EDH Tech: Artifact Destruction

Today’s theme is artifact destruction (something I’m sure we’ll revisit in the future).  For now, I’m going to touch on a few cards: most from the colors we expect (red, white, and green) and a pair of really weird, old ones (hint: they’re in black).

I’m sure this as a familiar face for all of you vintage players, but since, even counting proxy players, there are about 50 of us left, I’m going to assume that many of you remain unacquainted with this fellow.  His purpose is fairly self evident, he busts artifacts.   And does he ever!  While red has no shortage of mass artifact removal – Shatterstorm and Meltdown for instance – sometimes you want to blow up their stuff and keep yours.  And since you’re being greedy anyway, let’s throw some damage at your opponents faces.  While the extra 1 to the face for popping a Sol Ring is more insult than injury, blowing up your opponents Akroma’s Memorial is certainly on the side of serious damage.

EDH is a format filled with important artifacts and every deck plays them.  Sol Ring, Lightning Greaves and Oblivion Stone and/or Nevinyrral’s Disk are omnipresent, but the format abounds with other powerful artifacts.  Viashino Heretic is red’s best recurrent answer to troublesome artifacts.  Sure, you could play bozos like Chandler and Joven, but then people would laugh at you behind your back.  For the players more acquainted with modern Magic, Hoard-Smelter Dragon might seem like a good choice, but he suffers from a few problems.  At twice the cost, he isn’t around early enough to really stop mana ramp like Than Dynamo.   Moreover he has this other feature where he is a giant goddamn dragon.  While a 5/5 pumpable flying body might seem good, it also paints a giant bulls-eye on your utility creatures.  He’s a fine supplement, but if you only pick one red artifact zapper, the Heretic often has a much better chance of not drawing removal.  One thing that differentiates the heretic from other artifact destruction cards is the fact that it’s attached to a permanent, so it’s much easier to barter with than a theoretical card in your hand (unless you’re in the habit of tipping your cards).  It’s often necessary to play the card as a political tool, you will piss people off when you blow up their medium casting cost card and dome them, so it helps if you play it off as doing work for the “team.”  Blowing up something that you wanted to destroy anyway when it seems like it’s helping an opponent can be quite useful.  “Oh, you want to attack Phil?  Well, let me take care of the Ensnaring Bridge for you we better stop him before he get’s his combo going.”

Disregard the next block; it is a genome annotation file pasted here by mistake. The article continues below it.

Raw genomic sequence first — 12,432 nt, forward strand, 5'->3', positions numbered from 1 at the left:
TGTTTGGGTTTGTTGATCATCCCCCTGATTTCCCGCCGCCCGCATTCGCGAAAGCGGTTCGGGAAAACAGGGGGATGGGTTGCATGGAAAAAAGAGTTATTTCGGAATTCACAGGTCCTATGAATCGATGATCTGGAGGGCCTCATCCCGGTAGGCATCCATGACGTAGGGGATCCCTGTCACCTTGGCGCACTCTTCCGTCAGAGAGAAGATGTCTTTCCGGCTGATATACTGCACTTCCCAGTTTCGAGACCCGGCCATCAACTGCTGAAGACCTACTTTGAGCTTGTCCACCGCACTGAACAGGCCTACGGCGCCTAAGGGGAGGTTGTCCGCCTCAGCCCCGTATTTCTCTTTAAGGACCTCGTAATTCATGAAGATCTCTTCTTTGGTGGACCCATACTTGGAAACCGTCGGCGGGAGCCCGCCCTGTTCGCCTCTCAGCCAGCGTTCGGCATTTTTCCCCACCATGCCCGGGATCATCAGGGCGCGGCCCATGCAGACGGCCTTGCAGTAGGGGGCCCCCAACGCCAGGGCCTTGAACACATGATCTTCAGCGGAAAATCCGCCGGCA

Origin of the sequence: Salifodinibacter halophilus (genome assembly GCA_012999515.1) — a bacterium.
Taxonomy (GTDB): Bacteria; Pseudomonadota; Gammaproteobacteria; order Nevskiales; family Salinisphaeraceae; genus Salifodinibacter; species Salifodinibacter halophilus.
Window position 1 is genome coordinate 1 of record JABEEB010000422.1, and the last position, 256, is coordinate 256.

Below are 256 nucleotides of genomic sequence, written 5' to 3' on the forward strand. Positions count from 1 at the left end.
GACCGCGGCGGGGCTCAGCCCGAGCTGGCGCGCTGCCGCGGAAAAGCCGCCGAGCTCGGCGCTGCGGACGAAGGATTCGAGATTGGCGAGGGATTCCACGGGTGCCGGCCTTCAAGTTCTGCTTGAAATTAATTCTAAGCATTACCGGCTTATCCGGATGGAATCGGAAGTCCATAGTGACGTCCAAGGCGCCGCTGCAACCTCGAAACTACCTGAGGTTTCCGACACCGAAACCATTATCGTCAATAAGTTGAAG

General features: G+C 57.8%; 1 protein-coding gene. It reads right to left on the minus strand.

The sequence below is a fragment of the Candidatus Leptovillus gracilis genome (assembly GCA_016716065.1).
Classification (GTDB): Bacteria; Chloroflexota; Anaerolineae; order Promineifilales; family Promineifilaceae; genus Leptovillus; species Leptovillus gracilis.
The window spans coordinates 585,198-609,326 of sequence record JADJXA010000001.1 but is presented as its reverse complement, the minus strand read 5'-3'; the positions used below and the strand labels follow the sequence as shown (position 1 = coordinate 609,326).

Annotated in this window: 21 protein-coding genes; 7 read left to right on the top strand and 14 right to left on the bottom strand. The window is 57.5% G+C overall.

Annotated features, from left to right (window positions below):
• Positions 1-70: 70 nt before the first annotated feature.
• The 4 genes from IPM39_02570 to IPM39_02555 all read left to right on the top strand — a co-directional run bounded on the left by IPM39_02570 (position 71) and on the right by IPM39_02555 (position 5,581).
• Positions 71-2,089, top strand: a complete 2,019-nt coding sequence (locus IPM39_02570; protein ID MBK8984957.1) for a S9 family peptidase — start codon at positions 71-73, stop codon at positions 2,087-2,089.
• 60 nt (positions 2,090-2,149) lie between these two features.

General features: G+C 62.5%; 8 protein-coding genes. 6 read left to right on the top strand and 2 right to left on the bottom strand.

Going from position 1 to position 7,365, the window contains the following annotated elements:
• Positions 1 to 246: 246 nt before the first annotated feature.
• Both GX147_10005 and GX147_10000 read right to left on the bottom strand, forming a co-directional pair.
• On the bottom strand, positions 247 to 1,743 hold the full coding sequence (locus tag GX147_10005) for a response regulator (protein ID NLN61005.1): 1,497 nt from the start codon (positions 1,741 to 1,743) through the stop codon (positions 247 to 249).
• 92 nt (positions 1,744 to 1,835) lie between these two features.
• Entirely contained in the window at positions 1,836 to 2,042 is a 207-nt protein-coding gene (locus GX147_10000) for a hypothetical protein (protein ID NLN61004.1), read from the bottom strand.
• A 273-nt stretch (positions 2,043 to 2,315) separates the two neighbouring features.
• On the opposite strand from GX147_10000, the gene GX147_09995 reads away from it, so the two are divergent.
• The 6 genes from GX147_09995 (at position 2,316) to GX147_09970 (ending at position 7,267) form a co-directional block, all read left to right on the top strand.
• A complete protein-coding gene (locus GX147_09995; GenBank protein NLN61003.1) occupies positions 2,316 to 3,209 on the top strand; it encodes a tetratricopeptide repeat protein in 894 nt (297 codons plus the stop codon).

While the overt threat of a Heratic on board can be useful, sometimes you want to surprise nuke an artifact.  This next card combines the utility of a known Heretic with the surprise of a hidden card.

Buyback is especially powerful in a format where mana is abundant.  Shattering Pulse combines the one-time surprise of a Shatter with the re-usability of a card like heretic and it hides out in your hand where it’s often much safer on than the board.  Can you believe that they printed this in the same block as normal Shatter, at common?  Yeah, R&D used to be markedly worse then they are today, whatever their faults.  A combination of Viashino Heretic and Shattering Pulse create a strong core of a potent artifact destruction suite.

Viashino Heretic is relatively cheap clocking in at a mere $.50 at SCG and $0.75 at CoolStuffInc.  As I mentioned, he’s a known quantity and sees occasional Vintage play, so I wouldn’t expect to see him go up too much in price. SCG shows an ample stock while CoolStuffInc’s is a bit more limited; this isn’t so much an investment card as a cheap quality tool for your deck.

Shattering Pulse on the other hand is an interesting case.  As a common to the Heretic’s uncommon, it is currently slightly cheaper – $0.25 at SCG and the same at CSI.  However, while CSI boasts a large stock, SCG is currently sold out.  The card will never command a huge price, but remember that other contemporary commons have a relatively high price such as Rancor‘s $2 despite being reprinted multiple times.  While it will never be as big as Rancor, which is beloved by casual players, it could see modest gains if it’s EDH popularity grows.  I’ve traded them at $1 successfully before as they’re hard to get in some areas.

Summary

Goes In: These should be considered staples for red decks.  I would recommend playing at least 1 if not both, you will rarely find yourself without a use for them.

Cost: Viashino Heretic $0.50-$0.75 / Shattering Pulse $0.25 – potential for minimal gains, no real room for a drop off.  Can probably be traded higher than it’s buy value due to rarity in some areas.